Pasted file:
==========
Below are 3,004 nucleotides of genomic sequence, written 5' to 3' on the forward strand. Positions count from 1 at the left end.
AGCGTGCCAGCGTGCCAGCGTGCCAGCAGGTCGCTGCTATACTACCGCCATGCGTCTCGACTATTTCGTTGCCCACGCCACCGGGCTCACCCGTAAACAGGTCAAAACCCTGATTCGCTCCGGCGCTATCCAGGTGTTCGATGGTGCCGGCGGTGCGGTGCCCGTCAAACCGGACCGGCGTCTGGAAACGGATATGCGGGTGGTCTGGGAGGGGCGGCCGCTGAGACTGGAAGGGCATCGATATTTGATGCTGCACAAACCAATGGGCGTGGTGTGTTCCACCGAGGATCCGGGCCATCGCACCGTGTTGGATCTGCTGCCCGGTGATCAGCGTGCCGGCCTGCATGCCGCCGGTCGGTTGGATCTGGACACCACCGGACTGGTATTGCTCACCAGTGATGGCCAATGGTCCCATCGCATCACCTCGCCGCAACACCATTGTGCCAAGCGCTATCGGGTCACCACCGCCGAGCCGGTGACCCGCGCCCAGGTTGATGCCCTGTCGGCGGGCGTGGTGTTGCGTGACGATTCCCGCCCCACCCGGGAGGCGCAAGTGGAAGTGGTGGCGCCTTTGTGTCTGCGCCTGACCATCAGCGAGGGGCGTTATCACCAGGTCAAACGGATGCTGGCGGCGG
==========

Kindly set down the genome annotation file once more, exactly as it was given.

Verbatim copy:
Below are 3,004 nucleotides of genomic sequence, written 5' to 3' on the forward strand. Positions count from 1 at the left end.
AGCGTGCCAGCGTGCCAGCGTGCCAGCAGGTCGCTGCTATACTACCGCCATGCGTCTCGACTATTTCGTTGCCCACGCCACCGGGCTCACCCGTAAACAGGTCAAAACCCTGATTCGCTCCGGCGCTATCCAGGTGTTCGATGGTGCCGGCGGTGCGGTGCCCGTCAAACCGGACCGGCGTCTGGAAACGGATATGCGGGTGGTCTGGGAGGGGCGGCCGCTGAGACTGGAAGGGCATCGATATTTGATGCTGCACAAACCAATGGGCGTGGTGTGTTCCACCGAGGATCCGGGCCATCGCACCGTGTTGGATCTGCTGCCCGGTGATCAGCGTGCCGGCCTGCATGCCGCCGGTCGGTTGGATCTGGACACCACCGGACTGGTATTGCTCACCAGTGATGGCCAATGGTCCCATCGCATCACCTCGCCGCAACACCATTGTGCCAAGCGCTATCGGGTCACCACCGCCGAGCCGGTGACCCGCGCCCAGGTTGATGCCCTGTCGGCGGGCGTGGTGTTGCGTGACGATTCCCGCCCCACCCGGGAGGCGCAAGTGGAAGTGGTGGCGCCTTTGTGTCTGCGCCTGACCATCAGCGAGGGGCGTTATCACCAGGTCAAACGGATGCTGGCGGCGG